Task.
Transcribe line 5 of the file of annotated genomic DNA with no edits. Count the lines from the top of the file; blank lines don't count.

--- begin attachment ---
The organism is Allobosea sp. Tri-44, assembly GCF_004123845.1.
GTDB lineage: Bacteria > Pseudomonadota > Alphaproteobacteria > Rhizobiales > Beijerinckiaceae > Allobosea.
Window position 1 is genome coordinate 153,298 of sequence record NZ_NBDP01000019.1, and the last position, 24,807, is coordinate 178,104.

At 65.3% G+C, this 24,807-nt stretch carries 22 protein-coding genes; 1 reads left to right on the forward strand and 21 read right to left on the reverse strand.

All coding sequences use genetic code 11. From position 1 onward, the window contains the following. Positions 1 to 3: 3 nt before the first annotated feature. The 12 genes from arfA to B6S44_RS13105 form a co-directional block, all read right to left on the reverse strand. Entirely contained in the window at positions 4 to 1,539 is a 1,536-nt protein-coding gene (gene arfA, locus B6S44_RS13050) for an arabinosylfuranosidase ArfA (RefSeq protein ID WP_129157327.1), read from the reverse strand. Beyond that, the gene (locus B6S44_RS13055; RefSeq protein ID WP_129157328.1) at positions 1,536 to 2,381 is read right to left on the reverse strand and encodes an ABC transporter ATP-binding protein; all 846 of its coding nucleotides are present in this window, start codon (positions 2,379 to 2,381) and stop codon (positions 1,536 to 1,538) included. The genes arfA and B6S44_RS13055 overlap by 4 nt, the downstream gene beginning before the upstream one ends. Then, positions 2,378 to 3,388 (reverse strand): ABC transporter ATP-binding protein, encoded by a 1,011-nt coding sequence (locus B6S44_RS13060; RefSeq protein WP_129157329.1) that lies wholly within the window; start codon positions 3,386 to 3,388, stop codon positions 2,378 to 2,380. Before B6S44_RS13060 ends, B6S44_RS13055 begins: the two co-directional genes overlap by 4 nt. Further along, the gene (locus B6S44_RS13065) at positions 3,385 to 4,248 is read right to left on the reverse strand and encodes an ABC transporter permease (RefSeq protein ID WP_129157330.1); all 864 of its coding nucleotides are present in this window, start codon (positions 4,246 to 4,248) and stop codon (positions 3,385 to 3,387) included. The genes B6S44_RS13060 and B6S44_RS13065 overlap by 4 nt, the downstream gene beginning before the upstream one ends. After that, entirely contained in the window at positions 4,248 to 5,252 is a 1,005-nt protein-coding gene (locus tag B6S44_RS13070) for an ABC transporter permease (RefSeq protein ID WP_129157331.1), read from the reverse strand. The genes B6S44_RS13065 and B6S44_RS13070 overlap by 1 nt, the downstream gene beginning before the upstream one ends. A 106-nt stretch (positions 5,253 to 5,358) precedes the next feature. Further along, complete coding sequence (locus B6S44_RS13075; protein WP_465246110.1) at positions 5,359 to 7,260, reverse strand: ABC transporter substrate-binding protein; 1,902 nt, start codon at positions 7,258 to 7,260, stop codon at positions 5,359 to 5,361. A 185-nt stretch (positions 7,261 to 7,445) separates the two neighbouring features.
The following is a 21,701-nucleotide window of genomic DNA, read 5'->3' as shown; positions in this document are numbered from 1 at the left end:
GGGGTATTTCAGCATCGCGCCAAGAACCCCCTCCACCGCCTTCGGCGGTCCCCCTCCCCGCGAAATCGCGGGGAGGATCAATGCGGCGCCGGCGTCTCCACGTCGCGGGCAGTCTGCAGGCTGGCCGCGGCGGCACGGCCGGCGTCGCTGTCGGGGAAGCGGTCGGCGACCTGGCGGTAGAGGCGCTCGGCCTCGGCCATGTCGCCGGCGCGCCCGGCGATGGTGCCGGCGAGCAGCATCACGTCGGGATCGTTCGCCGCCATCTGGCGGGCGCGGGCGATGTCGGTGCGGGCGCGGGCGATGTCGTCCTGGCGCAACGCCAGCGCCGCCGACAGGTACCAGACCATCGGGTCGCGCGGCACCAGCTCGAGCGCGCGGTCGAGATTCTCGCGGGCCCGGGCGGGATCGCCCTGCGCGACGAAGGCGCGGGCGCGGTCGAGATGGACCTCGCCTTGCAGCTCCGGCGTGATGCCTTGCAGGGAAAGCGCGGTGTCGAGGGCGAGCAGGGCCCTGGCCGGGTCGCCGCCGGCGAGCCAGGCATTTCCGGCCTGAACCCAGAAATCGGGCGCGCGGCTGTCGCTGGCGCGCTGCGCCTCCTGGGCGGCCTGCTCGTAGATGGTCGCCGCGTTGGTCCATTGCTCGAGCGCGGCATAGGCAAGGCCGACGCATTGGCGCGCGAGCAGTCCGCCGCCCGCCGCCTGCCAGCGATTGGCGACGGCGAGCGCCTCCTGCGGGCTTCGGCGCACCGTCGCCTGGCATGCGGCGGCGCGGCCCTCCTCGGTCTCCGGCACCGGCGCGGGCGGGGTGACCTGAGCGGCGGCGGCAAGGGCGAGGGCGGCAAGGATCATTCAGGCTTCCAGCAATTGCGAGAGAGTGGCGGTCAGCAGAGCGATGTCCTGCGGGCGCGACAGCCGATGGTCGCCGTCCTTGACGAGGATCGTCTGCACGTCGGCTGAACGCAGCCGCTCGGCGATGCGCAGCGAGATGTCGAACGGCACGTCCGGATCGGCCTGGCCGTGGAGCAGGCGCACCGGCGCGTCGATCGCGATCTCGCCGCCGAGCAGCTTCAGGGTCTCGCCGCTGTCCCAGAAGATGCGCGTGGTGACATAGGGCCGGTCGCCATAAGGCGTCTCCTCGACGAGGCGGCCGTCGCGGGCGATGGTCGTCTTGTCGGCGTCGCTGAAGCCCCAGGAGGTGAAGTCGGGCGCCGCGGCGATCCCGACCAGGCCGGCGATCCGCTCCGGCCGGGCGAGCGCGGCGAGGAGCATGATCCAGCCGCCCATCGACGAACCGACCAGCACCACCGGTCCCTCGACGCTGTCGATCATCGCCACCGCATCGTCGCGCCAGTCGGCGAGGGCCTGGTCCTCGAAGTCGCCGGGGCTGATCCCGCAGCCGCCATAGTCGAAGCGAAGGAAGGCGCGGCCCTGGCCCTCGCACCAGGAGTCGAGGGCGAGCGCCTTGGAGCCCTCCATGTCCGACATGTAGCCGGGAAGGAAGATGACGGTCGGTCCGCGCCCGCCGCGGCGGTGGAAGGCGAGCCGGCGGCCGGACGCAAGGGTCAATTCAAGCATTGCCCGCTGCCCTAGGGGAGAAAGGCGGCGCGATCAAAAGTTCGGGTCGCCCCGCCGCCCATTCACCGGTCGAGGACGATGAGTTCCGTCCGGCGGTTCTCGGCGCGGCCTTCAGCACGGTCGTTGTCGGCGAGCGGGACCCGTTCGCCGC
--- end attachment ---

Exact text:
All coding sequences use genetic code 11. From position 1 onward, the window contains the following. Positions 1 to 3: 3 nt before the first annotated feature. The 12 genes from arfA to B6S44_RS13105 form a co-directional block, all read right to left on the reverse strand. Entirely contained in the window at positions 4 to 1,539 is a 1,536-nt protein-coding gene (gene arfA, locus B6S44_RS13050) for an arabinosylfuranosidase ArfA (RefSeq protein ID WP_129157327.1), read from the reverse strand. Beyond that, the gene (locus B6S44_RS13055; RefSeq protein ID WP_129157328.1) at positions 1,536 to 2,381 is read right to left on the reverse strand and encodes an ABC transporter ATP-binding protein; all 846 of its coding nucleotides are present in this window, start codon (positions 2,379 to 2,381) and stop codon (positions 1,536 to 1,538) included. The genes arfA and B6S44_RS13055 overlap by 4 nt, the downstream gene beginning before the upstream one ends. Then, positions 2,378 to 3,388 (reverse strand): ABC transporter ATP-binding protein, encoded by a 1,011-nt coding sequence (locus B6S44_RS13060; RefSeq protein WP_129157329.1) that lies wholly within the window; start codon positions 3,386 to 3,388, stop codon positions 2,378 to 2,380. Before B6S44_RS13060 ends, B6S44_RS13055 begins: the two co-directional genes overlap by 4 nt. Further along, the gene (locus B6S44_RS13065) at positions 3,385 to 4,248 is read right to left on the reverse strand and encodes an ABC transporter permease (RefSeq protein ID WP_129157330.1); all 864 of its coding nucleotides are present in this window, start codon (positions 4,246 to 4,248) and stop codon (positions 3,385 to 3,387) included. The genes B6S44_RS13060 and B6S44_RS13065 overlap by 4 nt, the downstream gene beginning before the upstream one ends. After that, entirely contained in the window at positions 4,248 to 5,252 is a 1,005-nt protein-coding gene (locus tag B6S44_RS13070) for an ABC transporter permease (RefSeq protein ID WP_129157331.1), read from the reverse strand. The genes B6S44_RS13065 and B6S44_RS13070 overlap by 1 nt, the downstream gene beginning before the upstream one ends. A 106-nt stretch (positions 5,253 to 5,358) precedes the next feature. Further along, complete coding sequence (locus B6S44_RS13075; protein WP_465246110.1) at positions 5,359 to 7,260, reverse strand: ABC transporter substrate-binding protein; 1,902 nt, start codon at positions 7,258 to 7,260, stop codon at positions 5,359 to 5,361. A 185-nt stretch (positions 7,261 to 7,445) separates the two neighbouring features.